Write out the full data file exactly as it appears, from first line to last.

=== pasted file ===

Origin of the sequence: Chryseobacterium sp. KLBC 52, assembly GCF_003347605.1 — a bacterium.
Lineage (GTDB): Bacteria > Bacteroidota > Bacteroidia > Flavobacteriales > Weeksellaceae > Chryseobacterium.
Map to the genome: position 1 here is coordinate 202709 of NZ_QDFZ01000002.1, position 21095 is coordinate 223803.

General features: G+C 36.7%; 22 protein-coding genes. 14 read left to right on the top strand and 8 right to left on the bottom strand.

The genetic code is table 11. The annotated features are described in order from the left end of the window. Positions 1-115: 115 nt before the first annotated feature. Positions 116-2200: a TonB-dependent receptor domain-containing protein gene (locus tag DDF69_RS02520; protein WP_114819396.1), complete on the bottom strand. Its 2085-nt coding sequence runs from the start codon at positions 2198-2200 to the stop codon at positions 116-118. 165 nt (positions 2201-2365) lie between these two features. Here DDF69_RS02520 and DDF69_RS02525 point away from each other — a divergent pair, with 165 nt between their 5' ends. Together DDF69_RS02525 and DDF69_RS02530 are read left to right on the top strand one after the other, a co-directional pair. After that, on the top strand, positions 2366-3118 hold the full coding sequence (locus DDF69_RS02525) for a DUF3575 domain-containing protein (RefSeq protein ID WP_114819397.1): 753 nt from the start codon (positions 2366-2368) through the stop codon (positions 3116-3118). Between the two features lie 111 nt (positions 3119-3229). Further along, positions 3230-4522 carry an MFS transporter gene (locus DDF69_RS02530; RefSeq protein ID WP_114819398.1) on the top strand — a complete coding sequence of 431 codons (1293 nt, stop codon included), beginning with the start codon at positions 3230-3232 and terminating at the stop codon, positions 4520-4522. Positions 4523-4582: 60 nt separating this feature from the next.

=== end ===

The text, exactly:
Origin of the sequence: Chryseobacterium sp. KLBC 52, assembly GCF_003347605.1 — a bacterium.
Lineage (GTDB): Bacteria > Bacteroidota > Bacteroidia > Flavobacteriales > Weeksellaceae > Chryseobacterium.
Map to the genome: position 1 here is coordinate 202709 of NZ_QDFZ01000002.1, position 21095 is coordinate 223803.

General features: G+C 36.7%; 22 protein-coding genes. 14 read left to right on the top strand and 8 right to left on the bottom strand.

The genetic code is table 11. The annotated features are described in order from the left end of the window. Positions 1-115: 115 nt before the first annotated feature. Positions 116-2200: a TonB-dependent receptor domain-containing protein gene (locus tag DDF69_RS02520; protein WP_114819396.1), complete on the bottom strand. Its 2085-nt coding sequence runs from the start codon at positions 2198-2200 to the stop codon at positions 116-118. 165 nt (positions 2201-2365) lie between these two features. Here DDF69_RS02520 and DDF69_RS02525 point away from each other — a divergent pair, with 165 nt between their 5' ends. Together DDF69_RS02525 and DDF69_RS02530 are read left to right on the top strand one after the other, a co-directional pair. After that, on the top strand, positions 2366-3118 hold the full coding sequence (locus DDF69_RS02525) for a DUF3575 domain-containing protein (RefSeq protein ID WP_114819397.1): 753 nt from the start codon (positions 2366-2368) through the stop codon (positions 3116-3118). Between the two features lie 111 nt (positions 3119-3229). Further along, positions 3230-4522 carry an MFS transporter gene (locus DDF69_RS02530; RefSeq protein ID WP_114819398.1) on the top strand — a complete coding sequence of 431 codons (1293 nt, stop codon included), beginning with the start codon at positions 3230-3232 and terminating at the stop codon, positions 4520-4522. Positions 4523-4582: 60 nt separating this feature from the next.